Since around the start of July, many South-East Asian countries have been affected by air pollution – or haze – that’s sweeping in from Indonesia as a result of slash and burn farming practices. Sometimes, there will be a thunderstorm or two and the skies clear for a few days. Most of the time, Kuala Lumpur is shrouded in smog. On the worst days, when I wake up, I taste the burning in my mouth. Friends’ Facebook posts are littered with ‘before’ and ‘after’ pictures of views from their apartments and houses. The difference is staggering. Sporting events at every level have being cancelled. This week alone schools were ordered to be closed from Monday to Thursday because the API (Air Pollution Index) levels were simply too high to be deemed safe for children. That is usually when the numbers reach above 200 or ‘very unhealthy’. Imagine what it must be like in Indonesia. On October 2nd, Palangkaraya hit 1,986.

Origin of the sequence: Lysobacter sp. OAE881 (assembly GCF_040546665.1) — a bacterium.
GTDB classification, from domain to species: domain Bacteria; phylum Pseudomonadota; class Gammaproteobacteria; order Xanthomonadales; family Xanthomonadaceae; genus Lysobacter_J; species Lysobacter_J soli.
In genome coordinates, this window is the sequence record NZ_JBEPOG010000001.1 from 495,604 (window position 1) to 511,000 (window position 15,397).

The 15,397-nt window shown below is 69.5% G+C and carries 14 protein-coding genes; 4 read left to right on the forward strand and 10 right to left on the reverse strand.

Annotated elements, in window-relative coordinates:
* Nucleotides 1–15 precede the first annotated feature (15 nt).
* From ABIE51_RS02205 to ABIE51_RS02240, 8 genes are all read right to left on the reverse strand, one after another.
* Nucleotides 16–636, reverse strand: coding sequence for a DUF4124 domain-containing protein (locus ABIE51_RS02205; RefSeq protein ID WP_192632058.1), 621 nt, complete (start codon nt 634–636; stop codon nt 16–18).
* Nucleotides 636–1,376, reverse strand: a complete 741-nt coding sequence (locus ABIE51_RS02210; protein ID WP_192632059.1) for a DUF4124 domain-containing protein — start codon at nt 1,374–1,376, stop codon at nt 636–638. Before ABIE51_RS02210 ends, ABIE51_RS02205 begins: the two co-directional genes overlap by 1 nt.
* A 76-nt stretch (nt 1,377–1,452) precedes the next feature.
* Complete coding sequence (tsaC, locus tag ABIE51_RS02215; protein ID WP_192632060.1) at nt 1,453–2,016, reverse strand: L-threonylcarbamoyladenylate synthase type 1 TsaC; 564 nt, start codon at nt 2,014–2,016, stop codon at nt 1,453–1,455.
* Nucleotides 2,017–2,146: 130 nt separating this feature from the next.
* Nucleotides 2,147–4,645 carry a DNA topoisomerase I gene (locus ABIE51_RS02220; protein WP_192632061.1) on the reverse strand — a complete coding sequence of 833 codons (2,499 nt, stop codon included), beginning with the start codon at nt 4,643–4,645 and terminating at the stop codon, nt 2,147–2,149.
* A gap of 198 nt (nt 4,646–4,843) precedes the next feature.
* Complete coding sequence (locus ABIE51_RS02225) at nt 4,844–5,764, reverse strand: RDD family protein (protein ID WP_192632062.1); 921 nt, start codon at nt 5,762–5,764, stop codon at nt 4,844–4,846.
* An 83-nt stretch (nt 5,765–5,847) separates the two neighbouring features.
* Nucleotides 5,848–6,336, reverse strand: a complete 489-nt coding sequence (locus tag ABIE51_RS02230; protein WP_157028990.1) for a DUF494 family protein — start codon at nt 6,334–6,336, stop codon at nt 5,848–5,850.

The situation has been exacerbated this by year by the El Nino effect. There are numerous suggestions and theories about when it will all end. Some say next month. Some say it will go on until March. There have to be considerably grave concerns about the long term effect on the health of millions and millions of people, not to mention the planet. I remember years ago sitting in lesson after lesson where the dangers of the hole in the ozone layer were spelled out and using CFC gases or driving a car without a catalytic converter was potentially going to destroy the world. When I look out my window, it seems like we’ve learned nothing though. It’s not just here – think about Volkswagen.